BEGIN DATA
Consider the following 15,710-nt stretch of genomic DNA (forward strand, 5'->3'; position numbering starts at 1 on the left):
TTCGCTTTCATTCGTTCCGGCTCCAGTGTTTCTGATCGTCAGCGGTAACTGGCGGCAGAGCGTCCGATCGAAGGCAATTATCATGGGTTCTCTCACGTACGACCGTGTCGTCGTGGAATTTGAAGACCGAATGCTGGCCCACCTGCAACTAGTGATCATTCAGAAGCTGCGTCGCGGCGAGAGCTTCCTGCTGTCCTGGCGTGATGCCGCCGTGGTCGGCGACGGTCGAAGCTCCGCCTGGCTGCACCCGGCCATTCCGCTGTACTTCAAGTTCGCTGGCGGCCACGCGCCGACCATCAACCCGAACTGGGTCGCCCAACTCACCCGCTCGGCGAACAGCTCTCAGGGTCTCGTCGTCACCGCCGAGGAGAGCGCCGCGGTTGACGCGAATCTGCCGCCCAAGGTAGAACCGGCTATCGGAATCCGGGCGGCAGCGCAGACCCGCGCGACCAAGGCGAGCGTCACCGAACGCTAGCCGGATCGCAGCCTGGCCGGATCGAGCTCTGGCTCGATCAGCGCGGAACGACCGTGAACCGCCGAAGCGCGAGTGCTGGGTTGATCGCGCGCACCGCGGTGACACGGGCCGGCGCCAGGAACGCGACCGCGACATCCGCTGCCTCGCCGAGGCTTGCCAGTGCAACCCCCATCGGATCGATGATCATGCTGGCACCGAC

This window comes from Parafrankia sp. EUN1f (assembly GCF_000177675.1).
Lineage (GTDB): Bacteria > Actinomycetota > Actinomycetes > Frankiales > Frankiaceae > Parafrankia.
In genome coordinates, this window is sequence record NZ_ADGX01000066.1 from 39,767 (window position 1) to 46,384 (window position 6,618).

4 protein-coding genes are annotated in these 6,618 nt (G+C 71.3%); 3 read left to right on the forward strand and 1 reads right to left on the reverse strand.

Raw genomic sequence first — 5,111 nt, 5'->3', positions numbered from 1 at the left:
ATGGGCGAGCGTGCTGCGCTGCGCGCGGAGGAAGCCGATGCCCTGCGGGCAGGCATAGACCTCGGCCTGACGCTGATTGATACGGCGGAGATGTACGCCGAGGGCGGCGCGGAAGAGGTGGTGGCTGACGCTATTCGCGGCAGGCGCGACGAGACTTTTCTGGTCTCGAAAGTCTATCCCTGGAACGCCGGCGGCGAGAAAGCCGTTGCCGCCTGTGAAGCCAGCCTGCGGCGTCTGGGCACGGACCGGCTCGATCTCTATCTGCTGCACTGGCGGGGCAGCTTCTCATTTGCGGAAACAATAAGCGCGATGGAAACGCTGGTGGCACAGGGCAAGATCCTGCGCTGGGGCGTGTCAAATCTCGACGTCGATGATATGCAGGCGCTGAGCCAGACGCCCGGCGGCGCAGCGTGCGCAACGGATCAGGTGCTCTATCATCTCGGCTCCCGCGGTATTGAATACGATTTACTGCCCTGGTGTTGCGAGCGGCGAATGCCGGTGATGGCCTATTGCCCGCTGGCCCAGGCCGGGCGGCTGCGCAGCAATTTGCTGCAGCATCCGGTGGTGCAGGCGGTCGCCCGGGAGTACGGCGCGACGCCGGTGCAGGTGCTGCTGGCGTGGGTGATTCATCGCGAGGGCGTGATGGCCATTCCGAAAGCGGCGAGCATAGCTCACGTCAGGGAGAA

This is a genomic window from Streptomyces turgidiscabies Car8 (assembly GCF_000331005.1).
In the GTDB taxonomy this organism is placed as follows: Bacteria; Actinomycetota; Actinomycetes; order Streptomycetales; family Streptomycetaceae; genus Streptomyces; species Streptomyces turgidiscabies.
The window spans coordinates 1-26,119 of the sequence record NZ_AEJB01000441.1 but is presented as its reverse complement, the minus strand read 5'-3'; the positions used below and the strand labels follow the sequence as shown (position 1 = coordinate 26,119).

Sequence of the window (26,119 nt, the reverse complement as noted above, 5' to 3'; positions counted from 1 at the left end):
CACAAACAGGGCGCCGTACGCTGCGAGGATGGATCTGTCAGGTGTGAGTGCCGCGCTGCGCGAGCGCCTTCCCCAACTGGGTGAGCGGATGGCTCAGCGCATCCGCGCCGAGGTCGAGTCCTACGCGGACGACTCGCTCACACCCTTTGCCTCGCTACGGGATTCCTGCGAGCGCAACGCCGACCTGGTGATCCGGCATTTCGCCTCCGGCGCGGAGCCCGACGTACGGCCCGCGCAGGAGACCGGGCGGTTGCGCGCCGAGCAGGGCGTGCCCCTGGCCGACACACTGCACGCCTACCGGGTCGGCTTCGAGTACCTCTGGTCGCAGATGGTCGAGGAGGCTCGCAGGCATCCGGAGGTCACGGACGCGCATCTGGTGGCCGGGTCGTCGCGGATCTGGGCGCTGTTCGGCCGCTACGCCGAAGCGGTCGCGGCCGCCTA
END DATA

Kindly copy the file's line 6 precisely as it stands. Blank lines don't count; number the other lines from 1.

4 protein-coding genes are annotated in these 6,618 nt (G+C 71.3%); 3 read left to right on the forward strand and 1 reads right to left on the reverse strand.